Belfast (2021) Review

In 1969 in Belfast we follow young Buddy who is experiencing the violence on his own street with his working-class family as he attempts to understand life.


Belfast is an utterly outstanding film and somewhat of a masterpiece in filmmaking, it’s not very often that a film manages to touch and blow me away in this manner. Everything about it felt so perfectly executed and I will now attempt to delve deeper into that and explain it in more detail.

As violence breaks out on the street where they live we are shown everything unfolding through Buddy’s eyes and how it makes him feel and how he doesn’t fully understand how serious it all is. Religion is at the core of the start of the violence as some of the protestants do not like having Catholics on the street and begin to attack, smash up and even bomb the houses of these people. Buddy cannot really understand this as some of these are children he goes to school with and families they are friends with.

His father works away in England and comes home every few weeks at the weekend and he very much looks forward to these weekends. Not being able to get any work in Belfast and having trouble with paying the tax man back was one of the main reasons he had to leave for steady and decent paid work. This leads to some options of the family leaving Belfast and making a fresh start. This was not something that his mother wanted to do and as we then hear from his Granny that she never left either. The increasing violence and the thought that Buddy and his older brother Will would get pulled inside some of the gangs and pretty much be radicalised was a real possibility.

The time Buddy spends with his Granny and Grandad, Pop was truly lovely and I think it will make everyone who has fond memories of their grandparents to relate and bring back some moments, as it certainly did for me. Getting advice from them and enjoying films / theatre together was something I absolutely adored.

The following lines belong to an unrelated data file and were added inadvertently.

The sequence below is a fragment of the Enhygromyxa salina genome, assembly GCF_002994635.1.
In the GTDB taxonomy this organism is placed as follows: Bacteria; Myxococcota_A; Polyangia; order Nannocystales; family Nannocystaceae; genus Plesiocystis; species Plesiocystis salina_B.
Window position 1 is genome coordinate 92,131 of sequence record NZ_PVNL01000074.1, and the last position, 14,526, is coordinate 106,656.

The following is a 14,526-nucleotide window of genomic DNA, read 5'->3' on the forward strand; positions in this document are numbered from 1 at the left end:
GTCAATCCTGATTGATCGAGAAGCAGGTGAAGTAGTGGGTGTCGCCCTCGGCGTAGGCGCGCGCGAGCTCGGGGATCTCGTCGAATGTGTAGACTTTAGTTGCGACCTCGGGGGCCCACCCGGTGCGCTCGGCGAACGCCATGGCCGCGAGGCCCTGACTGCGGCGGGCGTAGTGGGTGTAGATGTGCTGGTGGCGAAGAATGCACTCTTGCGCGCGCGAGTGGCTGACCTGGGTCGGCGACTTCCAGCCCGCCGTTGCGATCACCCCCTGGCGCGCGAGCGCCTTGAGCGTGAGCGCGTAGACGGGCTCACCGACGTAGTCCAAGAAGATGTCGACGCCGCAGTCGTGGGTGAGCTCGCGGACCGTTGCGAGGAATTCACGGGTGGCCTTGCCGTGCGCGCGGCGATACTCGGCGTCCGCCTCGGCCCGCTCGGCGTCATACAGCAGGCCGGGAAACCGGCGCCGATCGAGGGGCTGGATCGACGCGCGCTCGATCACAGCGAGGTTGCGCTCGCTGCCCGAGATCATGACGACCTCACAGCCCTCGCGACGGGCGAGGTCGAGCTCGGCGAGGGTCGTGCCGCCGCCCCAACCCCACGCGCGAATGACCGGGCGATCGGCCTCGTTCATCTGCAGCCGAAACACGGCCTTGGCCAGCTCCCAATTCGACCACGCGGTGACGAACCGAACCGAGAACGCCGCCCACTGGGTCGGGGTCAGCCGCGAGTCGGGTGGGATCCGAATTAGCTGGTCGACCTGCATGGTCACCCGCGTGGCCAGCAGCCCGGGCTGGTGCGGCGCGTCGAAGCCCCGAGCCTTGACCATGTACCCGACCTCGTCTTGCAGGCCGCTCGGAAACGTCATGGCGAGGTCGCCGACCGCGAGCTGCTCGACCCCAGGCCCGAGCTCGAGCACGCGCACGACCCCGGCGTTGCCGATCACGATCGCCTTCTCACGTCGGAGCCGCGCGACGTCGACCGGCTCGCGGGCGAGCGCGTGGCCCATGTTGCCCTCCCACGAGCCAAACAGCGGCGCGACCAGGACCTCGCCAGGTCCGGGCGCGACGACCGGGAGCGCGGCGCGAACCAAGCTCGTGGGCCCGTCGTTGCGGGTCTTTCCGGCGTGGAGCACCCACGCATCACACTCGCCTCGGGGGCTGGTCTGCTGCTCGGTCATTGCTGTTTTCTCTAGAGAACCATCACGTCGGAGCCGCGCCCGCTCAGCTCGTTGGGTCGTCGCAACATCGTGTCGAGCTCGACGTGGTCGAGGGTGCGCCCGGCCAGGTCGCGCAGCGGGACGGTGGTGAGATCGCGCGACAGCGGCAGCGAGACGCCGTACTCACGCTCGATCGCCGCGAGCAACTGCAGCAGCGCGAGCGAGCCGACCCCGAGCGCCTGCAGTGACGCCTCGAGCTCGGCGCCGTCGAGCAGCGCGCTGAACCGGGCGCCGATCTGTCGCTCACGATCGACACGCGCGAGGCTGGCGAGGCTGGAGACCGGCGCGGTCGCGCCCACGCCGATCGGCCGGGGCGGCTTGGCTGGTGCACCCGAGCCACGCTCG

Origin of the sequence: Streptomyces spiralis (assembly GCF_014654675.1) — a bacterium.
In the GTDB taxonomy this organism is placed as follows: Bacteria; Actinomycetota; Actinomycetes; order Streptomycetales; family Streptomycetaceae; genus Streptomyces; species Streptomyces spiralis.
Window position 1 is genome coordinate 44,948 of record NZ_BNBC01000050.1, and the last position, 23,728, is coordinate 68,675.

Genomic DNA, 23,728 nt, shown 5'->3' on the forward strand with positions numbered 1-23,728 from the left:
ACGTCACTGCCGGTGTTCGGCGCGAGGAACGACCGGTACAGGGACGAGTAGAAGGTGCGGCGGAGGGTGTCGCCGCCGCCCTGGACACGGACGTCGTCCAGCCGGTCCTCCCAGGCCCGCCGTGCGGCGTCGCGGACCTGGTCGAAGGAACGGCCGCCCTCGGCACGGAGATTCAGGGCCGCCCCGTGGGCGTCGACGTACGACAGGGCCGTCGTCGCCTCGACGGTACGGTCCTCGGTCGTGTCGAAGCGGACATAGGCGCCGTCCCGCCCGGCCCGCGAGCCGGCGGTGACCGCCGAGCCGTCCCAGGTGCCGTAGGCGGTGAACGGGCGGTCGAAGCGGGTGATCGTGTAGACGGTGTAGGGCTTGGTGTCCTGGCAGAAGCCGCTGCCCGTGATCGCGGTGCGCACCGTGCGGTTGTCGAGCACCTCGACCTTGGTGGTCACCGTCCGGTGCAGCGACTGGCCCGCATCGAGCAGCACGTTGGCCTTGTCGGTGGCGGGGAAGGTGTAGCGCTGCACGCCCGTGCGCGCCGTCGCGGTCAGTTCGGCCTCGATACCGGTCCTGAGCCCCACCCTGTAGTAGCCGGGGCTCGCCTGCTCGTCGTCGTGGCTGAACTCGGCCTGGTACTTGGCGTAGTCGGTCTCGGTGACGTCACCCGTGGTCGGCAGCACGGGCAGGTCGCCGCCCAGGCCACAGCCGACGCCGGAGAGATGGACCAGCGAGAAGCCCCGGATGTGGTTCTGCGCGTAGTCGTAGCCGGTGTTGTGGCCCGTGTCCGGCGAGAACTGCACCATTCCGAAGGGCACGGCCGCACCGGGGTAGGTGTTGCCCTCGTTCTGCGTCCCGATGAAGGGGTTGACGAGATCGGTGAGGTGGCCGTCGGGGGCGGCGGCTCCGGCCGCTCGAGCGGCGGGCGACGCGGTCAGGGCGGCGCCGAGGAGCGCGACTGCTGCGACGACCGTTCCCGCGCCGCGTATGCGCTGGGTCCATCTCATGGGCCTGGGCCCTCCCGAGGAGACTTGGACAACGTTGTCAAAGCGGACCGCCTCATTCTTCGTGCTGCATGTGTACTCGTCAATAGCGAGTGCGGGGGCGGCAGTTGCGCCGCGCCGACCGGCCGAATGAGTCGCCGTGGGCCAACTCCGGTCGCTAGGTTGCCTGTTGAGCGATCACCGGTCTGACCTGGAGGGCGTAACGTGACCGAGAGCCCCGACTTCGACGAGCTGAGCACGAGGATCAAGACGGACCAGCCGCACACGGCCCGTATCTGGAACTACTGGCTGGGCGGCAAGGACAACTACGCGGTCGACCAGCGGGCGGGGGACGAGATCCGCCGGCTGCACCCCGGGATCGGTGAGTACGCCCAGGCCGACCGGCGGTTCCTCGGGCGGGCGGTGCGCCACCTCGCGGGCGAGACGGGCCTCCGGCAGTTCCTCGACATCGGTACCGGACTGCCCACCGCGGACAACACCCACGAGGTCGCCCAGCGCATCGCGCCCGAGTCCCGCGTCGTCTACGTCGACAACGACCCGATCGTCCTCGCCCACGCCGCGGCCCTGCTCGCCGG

The fact that Buddy was so innocent to everything going on around him was extremely emotional and just helped to highlight that children really can be moulded by the environment around them. It’s so pure to watch him enjoying the simple things in his life and that includes going to the cinema to see the latest films and playing football in the street. We don’t get to see a massive amount of Will his older brother but we do see that he has started to be pulled in to do deliveries.

The guilt from his father working away means that he is not there to protect them and I felt when he praised his wife for how she had raised the boys was so utterly heartfelt and wonderful, he accepted that she had done it mainly without him and that they are a credit to her. Throughout the film I really just felt a whole lot of emotion towards the events and the characters which certainly demonstrates how well they were put across on screen, I deeply cared about this family and hoped things would improve and get better for them.

The performances were all outstanding, what an incredible little actor Jude Hill is he pushed the boundaries of emotion and with everything being shown with his gaze looking on he did a truly terrific job in the leading role. Caitriona Balfe was brilliant as Ma and worked so very well in that role, good chemistry with Jamie Dornan who I may just be a little bit in love with now. I can’t even deny that I burst into tears when he sung “Everlasting love” and in all honesty I am not fully sure why that part made me cry so much! Judi Dench and Ciaran Hinds were utter scene stealers when together or part, with not only amazing one liners but with so much wisdom given to their son and grandson. It really was so well cast and I am convinced that was one of the major aspects in it being all so wonderful.

Kenneth Branagh really had this as a passion project pouring his whole life and soul into the film, about his early life and memories of growing up in Belfast before moving to England and he deserves so much credit for that. Basing it on true events from his own childhood must have been bittersweet with some of the moments but I can confirm it has transferred so very well on screen. Keeping in with the Belfast theme the utterly outstanding soundtrack with ten songs from the incredible Van Morrison who was also a native.

As I have already mentioned it is not very often that a film makes me feel this way in terms of the absolute joy of it being incredible to watch, with an amazing story and performances. Yes, I enjoy going to see the superhero films and action films but this is true cinema and the main reason I love and enjoy watching films, every now and then a gem like this comes along and I realise just how much I utterly love getting lost in a story, a certain place, a certain time an outstanding film.

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